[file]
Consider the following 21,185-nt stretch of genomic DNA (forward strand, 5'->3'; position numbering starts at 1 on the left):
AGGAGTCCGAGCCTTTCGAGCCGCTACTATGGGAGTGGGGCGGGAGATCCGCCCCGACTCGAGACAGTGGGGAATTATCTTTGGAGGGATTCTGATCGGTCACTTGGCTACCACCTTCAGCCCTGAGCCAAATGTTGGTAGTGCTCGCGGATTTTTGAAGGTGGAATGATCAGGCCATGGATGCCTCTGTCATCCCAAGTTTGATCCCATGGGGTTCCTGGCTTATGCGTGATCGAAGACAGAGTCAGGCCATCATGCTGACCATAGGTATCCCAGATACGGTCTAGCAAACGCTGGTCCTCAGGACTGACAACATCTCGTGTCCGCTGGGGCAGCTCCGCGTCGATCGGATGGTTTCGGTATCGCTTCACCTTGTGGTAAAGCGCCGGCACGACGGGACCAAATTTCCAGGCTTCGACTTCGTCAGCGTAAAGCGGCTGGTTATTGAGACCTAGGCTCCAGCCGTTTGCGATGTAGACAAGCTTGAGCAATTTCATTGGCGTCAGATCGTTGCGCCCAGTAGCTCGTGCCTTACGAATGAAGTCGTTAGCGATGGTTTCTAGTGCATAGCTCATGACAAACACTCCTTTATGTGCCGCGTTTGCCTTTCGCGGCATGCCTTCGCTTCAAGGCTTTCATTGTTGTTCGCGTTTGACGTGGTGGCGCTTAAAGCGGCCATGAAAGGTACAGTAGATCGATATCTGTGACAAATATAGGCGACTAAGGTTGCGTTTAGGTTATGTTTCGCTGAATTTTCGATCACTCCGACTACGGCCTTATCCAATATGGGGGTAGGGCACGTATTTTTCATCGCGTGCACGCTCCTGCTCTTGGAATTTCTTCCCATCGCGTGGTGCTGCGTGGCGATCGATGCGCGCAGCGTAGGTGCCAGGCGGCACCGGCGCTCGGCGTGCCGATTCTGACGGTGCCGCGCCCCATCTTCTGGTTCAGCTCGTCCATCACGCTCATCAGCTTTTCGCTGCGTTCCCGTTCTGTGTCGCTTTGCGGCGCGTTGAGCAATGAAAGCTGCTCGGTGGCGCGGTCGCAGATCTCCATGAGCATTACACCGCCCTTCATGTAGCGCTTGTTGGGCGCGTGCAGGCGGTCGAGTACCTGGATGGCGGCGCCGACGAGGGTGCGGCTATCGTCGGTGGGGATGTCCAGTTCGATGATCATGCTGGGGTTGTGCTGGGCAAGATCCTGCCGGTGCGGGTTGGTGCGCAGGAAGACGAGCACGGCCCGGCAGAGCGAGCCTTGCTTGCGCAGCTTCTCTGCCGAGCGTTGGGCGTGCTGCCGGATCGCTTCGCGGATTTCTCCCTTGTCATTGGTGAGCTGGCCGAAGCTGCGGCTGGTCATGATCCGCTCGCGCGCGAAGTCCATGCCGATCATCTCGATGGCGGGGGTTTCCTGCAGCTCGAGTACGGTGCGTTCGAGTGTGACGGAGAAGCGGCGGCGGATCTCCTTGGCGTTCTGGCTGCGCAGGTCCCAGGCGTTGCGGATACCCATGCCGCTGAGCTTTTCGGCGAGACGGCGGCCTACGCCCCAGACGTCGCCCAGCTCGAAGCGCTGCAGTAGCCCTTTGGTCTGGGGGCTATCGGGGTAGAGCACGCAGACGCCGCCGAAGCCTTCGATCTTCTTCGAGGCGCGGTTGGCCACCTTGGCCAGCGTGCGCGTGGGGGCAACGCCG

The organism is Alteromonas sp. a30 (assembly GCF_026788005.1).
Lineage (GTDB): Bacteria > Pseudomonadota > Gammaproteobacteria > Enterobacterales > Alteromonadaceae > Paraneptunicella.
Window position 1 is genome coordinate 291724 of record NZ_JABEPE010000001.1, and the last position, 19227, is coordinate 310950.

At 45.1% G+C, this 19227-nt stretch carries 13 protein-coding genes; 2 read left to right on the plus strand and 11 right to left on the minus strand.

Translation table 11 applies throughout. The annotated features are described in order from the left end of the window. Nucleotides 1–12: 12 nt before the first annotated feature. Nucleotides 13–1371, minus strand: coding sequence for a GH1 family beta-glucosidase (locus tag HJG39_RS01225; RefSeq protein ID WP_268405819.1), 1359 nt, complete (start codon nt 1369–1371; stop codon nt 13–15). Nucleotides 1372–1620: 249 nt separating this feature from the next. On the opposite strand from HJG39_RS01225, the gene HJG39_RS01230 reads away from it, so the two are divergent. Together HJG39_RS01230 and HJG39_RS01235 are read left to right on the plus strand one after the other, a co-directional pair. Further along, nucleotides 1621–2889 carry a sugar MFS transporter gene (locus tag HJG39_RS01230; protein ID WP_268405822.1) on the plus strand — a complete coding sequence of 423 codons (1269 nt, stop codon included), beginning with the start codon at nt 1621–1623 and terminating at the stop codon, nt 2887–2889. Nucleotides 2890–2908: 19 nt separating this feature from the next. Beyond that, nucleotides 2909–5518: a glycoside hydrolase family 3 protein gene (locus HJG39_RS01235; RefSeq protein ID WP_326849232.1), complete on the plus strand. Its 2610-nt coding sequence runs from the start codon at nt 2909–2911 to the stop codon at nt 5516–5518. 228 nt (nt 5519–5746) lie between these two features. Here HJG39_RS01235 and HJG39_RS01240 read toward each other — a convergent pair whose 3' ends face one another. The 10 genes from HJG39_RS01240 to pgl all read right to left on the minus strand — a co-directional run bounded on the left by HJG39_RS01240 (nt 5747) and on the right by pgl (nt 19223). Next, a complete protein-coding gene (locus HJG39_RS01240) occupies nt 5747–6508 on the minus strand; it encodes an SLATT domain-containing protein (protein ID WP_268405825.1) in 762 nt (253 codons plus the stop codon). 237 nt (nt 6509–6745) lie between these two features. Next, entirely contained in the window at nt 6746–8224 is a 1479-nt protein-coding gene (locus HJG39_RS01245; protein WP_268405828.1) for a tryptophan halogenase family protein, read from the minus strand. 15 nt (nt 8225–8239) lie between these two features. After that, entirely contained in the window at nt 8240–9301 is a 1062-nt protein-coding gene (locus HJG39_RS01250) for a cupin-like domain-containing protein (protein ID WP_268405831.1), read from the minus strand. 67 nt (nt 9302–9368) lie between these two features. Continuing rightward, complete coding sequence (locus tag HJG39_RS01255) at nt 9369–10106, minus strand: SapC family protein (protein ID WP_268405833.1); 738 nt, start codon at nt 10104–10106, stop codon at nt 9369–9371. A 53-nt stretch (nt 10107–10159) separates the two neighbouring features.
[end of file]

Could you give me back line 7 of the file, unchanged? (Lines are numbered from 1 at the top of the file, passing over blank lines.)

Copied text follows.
Translation table 11 applies throughout. The annotated features are described in order from the left end of the window. Nucleotides 1–12: 12 nt before the first annotated feature. Nucleotides 13–1371, minus strand: coding sequence for a GH1 family beta-glucosidase (locus tag HJG39_RS01225; RefSeq protein ID WP_268405819.1), 1359 nt, complete (start codon nt 1369–1371; stop codon nt 13–15). Nucleotides 1372–1620: 249 nt separating this feature from the next. On the opposite strand from HJG39_RS01225, the gene HJG39_RS01230 reads away from it, so the two are divergent. Together HJG39_RS01230 and HJG39_RS01235 are read left to right on the plus strand one after the other, a co-directional pair. Further along, nucleotides 1621–2889 carry a sugar MFS transporter gene (locus tag HJG39_RS01230; protein ID WP_268405822.1) on the plus strand — a complete coding sequence of 423 codons (1269 nt, stop codon included), beginning with the start codon at nt 1621–1623 and terminating at the stop codon, nt 2887–2889. Nucleotides 2890–2908: 19 nt separating this feature from the next. Beyond that, nucleotides 2909–5518: a glycoside hydrolase family 3 protein gene (locus HJG39_RS01235; RefSeq protein ID WP_326849232.1), complete on the plus strand. Its 2610-nt coding sequence runs from the start codon at nt 2909–2911 to the stop codon at nt 5516–5518. 228 nt (nt 5519–5746) lie between these two features. Here HJG39_RS01235 and HJG39_RS01240 read toward each other — a convergent pair whose 3' ends face one another. The 10 genes from HJG39_RS01240 to pgl all read right to left on the minus strand — a co-directional run bounded on the left by HJG39_RS01240 (nt 5747) and on the right by pgl (nt 19223). Next, a complete protein-coding gene (locus HJG39_RS01240) occupies nt 5747–6508 on the minus strand; it encodes an SLATT domain-containing protein (protein ID WP_268405825.1) in 762 nt (253 codons plus the stop codon). 237 nt (nt 6509–6745) lie between these two features. Next, entirely contained in the window at nt 6746–8224 is a 1479-nt protein-coding gene (locus HJG39_RS01245; protein WP_268405828.1) for a tryptophan halogenase family protein, read from the minus strand. 15 nt (nt 8225–8239) lie between these two features. After that, entirely contained in the window at nt 8240–9301 is a 1062-nt protein-coding gene (locus HJG39_RS01250) for a cupin-like domain-containing protein (protein ID WP_268405831.1), read from the minus strand. 67 nt (nt 9302–9368) lie between these two features. Continuing rightward, complete coding sequence (locus tag HJG39_RS01255) at nt 9369–10106, minus strand: SapC family protein (protein ID WP_268405833.1); 738 nt, start codon at nt 10104–10106, stop codon at nt 9369–9371. A 53-nt stretch (nt 10107–10159) separates the two neighbouring features.